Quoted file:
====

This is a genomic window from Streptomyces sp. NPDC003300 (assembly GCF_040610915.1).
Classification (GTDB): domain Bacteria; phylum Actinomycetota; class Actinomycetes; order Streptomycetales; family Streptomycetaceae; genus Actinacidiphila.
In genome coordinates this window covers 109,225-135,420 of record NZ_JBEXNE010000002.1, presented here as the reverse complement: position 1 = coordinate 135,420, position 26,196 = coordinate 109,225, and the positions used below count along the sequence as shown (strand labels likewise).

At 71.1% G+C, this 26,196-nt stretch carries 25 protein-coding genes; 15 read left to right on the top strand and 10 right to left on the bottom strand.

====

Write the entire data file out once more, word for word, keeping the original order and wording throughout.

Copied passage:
This is a genomic window from Streptomyces sp. NPDC003300 (assembly GCF_040610915.1).
Classification (GTDB): domain Bacteria; phylum Actinomycetota; class Actinomycetes; order Streptomycetales; family Streptomycetaceae; genus Actinacidiphila.
In genome coordinates this window covers 109,225-135,420 of record NZ_JBEXNE010000002.1, presented here as the reverse complement: position 1 = coordinate 135,420, position 26,196 = coordinate 109,225, and the positions used below count along the sequence as shown (strand labels likewise).

At 71.1% G+C, this 26,196-nt stretch carries 25 protein-coding genes; 15 read left to right on the top strand and 10 right to left on the bottom strand.